• the machine declaration for encoding those schemes and schemas; and
    • the publication of those schemes and schemas to communities and applications” (Hillmann et al , 2006)
  • Metadata Registries
    • Provide a common, openly-accessible site for the registration of metadata schema.
    • Thus, a locally produced vocabulary – e.g. JISC IE Vocabulary – is remotely accessible to all.
    • This means it can be referred to and reused both within JISC and across communities.
    • Promotes interoperability!
  • eXtensible Markup Language (XML)
    • Enables users to annotate (markup) documents with their own locally-defined elements.
    • The document then points to a location for the declaration of schema format – a namespace
    • Other users and other documents can then use these elements and point to the namespace
  • Resource Description Framework (RDF) [1]
    • Official W3C recommendation
    • Published 2004
    • Result of work by the RDF Core Working Group
  • Resource Description Framework (RDF) [2]
    • A framework to allow commonly interpretable specifications of relations
    • Simple logical assertions based on:
    • {subject} {predicate} {object}
    • e.g. {Document A} {has title} {“Romeo and Juliet”}
    • Thus, semantic metadata can be attached to a document (as XML). The ‘meaning’ of a document becomes machine processable.
  • Resource Description Framework (RDF) [3]
    • RDF doesn’t itself specify attributes or vocabularies – it is an enabling framework
    • Hence it can be used in conjunction with emergent standards such as RDFS, OWL, FOAF, SKOS, Dublin Core.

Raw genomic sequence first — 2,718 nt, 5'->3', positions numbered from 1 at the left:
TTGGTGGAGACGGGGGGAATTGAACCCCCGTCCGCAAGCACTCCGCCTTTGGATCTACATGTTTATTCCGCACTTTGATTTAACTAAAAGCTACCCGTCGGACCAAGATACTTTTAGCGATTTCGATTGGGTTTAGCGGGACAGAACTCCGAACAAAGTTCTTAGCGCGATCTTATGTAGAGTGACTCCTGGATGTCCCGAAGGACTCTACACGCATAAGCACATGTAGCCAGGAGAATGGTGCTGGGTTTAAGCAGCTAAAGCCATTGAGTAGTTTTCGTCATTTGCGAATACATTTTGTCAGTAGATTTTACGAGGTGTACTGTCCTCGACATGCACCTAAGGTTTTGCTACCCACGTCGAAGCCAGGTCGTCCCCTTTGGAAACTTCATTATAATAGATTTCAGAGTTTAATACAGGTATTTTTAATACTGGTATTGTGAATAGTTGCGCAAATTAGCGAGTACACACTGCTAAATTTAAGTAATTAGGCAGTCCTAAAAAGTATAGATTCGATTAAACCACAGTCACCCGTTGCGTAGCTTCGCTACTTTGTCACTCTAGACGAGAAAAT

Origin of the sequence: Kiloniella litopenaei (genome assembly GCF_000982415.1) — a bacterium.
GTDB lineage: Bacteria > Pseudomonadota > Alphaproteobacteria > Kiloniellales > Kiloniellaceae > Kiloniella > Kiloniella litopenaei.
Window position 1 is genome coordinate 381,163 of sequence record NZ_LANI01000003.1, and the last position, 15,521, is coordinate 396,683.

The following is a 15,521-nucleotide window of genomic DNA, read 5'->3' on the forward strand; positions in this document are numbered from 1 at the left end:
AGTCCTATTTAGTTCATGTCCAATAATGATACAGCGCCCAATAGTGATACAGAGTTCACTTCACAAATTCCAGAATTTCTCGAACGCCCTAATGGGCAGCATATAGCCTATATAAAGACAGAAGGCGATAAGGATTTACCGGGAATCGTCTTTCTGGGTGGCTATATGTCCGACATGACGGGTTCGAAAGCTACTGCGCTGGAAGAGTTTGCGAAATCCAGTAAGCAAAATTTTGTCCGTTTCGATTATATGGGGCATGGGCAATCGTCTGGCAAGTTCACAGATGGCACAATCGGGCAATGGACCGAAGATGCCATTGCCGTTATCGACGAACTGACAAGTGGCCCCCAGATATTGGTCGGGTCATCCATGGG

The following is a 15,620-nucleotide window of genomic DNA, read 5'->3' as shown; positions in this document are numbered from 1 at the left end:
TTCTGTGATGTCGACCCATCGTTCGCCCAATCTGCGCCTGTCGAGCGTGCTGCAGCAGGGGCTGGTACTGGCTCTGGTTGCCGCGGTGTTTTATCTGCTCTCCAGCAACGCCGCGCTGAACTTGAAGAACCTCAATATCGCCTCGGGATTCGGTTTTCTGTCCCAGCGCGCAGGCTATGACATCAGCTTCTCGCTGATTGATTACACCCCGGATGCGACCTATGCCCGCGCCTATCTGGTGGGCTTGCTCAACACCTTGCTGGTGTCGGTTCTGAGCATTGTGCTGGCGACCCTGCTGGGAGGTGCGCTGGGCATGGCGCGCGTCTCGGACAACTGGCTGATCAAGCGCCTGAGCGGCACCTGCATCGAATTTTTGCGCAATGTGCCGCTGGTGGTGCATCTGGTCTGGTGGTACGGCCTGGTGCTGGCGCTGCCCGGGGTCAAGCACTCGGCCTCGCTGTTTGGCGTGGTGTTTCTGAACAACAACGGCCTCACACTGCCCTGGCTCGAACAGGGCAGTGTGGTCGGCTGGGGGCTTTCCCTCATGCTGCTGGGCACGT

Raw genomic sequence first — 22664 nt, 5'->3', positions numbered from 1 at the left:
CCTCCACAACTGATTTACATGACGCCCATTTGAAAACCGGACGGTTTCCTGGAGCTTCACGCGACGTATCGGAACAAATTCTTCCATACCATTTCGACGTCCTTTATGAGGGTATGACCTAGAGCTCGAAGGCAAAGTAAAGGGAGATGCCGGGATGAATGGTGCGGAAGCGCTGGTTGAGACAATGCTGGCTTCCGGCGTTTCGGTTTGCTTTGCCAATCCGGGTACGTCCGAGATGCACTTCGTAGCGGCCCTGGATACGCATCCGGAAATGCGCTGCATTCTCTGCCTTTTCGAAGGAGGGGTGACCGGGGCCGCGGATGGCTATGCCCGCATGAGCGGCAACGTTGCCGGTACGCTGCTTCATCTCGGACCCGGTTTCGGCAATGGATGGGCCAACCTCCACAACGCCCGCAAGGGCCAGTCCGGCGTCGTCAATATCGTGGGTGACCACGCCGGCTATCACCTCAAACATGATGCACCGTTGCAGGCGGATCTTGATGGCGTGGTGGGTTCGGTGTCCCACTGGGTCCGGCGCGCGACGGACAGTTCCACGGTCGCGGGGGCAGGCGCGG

• Simple Knowledge Organisation Systems (SKOS) [1]
    • Has W3C Working Draft status
    • SKOS-Core Guide published 2005
    • Developed to allow expression of the basic structure of controlled vocabularies ( thesauri, classification schemes, subject heading lists, taxonomies, ‘folksonomies’, etc.)
  • Simple Knowledge Organisation Systems (SKOS) [2]
    • Divides (5) classes of resources:
      • skos:ConceptScheme
      • skos:Concept
    • And sub-divides (26) properties of that class:
      • skos:Preflabel
      • skos:Broader
  • Demonstration
    • The JISC Information Environment vocabulary, developed in support of CDLR project Resource Discovery iKit
    • As declared using the NSDL Metadata Registry
  • JISC Information Environment
  • Persistence: the responsibilities of ownership
    • In order for this to work, we need stable indicators reliably pointing to resources.
    • The responsibilities of ownership: who will assume responsibility for issues such as persistence, security, version control – funding becomes an issue (especially as project-funding dries up).
    • DDC has OCLC, LCSH has LoC, AAT has Getty, etc.
  • Metadata Registry
    • http:// www.metadataregistry.org
  • References
    • Hillmann, D., Phipps, J., Sutton, S.A. and Laundry, R. (2006). A metadata registry from the vocabularies up: the NSDL Registry project.
    • Berners-Lee, T., Hendler, J. and Lasilla, O. (2001). The Semantic Web. Scientific American. 284(5).
    • Berners-Lee, T. (2007). timbl's blog: Giant Global Graph. Posted 21st November 2007. Available: http://dig.csail.mit.edu/breadcrumbs/node/215